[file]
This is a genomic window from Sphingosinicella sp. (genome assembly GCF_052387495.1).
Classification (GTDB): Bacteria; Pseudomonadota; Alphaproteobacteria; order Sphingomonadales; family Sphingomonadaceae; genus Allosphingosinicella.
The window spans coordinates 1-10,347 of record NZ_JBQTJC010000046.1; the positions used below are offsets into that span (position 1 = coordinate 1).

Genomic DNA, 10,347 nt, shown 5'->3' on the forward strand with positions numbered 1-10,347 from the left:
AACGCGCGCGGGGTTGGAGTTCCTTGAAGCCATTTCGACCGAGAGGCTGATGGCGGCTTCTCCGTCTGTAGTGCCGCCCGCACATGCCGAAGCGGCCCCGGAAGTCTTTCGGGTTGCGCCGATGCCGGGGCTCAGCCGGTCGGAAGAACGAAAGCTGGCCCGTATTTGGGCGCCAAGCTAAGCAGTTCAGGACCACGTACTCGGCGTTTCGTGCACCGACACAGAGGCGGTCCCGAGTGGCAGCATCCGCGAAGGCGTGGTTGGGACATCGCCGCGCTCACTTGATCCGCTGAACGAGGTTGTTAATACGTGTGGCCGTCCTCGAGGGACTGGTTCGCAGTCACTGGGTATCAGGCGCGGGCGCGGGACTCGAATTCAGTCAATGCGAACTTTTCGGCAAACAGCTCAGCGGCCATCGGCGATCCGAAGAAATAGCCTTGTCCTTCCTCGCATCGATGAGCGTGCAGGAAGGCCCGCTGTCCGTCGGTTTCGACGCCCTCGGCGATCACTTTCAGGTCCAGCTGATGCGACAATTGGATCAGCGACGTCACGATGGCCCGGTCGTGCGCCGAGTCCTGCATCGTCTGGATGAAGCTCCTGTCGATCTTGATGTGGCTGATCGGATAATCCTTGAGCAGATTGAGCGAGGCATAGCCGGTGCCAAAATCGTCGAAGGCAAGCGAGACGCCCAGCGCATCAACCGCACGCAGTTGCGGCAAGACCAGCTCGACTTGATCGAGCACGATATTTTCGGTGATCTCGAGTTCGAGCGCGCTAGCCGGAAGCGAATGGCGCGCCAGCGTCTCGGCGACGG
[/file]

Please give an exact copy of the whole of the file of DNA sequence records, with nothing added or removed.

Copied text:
This is a genomic window from Sphingosinicella sp. (genome assembly GCF_052387495.1).
Classification (GTDB): Bacteria; Pseudomonadota; Alphaproteobacteria; order Sphingomonadales; family Sphingomonadaceae; genus Allosphingosinicella.
The window spans coordinates 1-10,347 of record NZ_JBQTJC010000046.1; the positions used below are offsets into that span (position 1 = coordinate 1).

Genomic DNA, 10,347 nt, shown 5'->3' on the forward strand with positions numbered 1-10,347 from the left:
AACGCGCGCGGGGTTGGAGTTCCTTGAAGCCATTTCGACCGAGAGGCTGATGGCGGCTTCTCCGTCTGTAGTGCCGCCCGCACATGCCGAAGCGGCCCCGGAAGTCTTTCGGGTTGCGCCGATGCCGGGGCTCAGCCGGTCGGAAGAACGAAAGCTGGCCCGTATTTGGGCGCCAAGCTAAGCAGTTCAGGACCACGTACTCGGCGTTTCGTGCACCGACACAGAGGCGGTCCCGAGTGGCAGCATCCGCGAAGGCGTGGTTGGGACATCGCCGCGCTCACTTGATCCGCTGAACGAGGTTGTTAATACGTGTGGCCGTCCTCGAGGGACTGGTTCGCAGTCACTGGGTATCAGGCGCGGGCGCGGGACTCGAATTCAGTCAATGCGAACTTTTCGGCAAACAGCTCAGCGGCCATCGGCGATCCGAAGAAATAGCCTTGTCCTTCCTCGCATCGATGAGCGTGCAGGAAGGCCCGCTGTCCGTCGGTTTCGACGCCCTCGGCGATCACTTTCAGGTCCAGCTGATGCGACAATTGGATCAGCGACGTCACGATGGCCCGGTCGTGCGCCGAGTCCTGCATCGTCTGGATGAAGCTCCTGTCGATCTTGATGTGGCTGATCGGATAATCCTTGAGCAGATTGAGCGAGGCATAGCCGGTGCCAAAATCGTCGAAGGCAAGCGAGACGCCCAGCGCATCAACCGCACGCAGTTGCGGCAAGACCAGCTCGACTTGATCGAGCACGATATTTTCGGTGATCTCGAGTTCGAGCGCGCTAGCCGGAAGCGAATGGCGCGCCAGCGTCTCGGCGACGG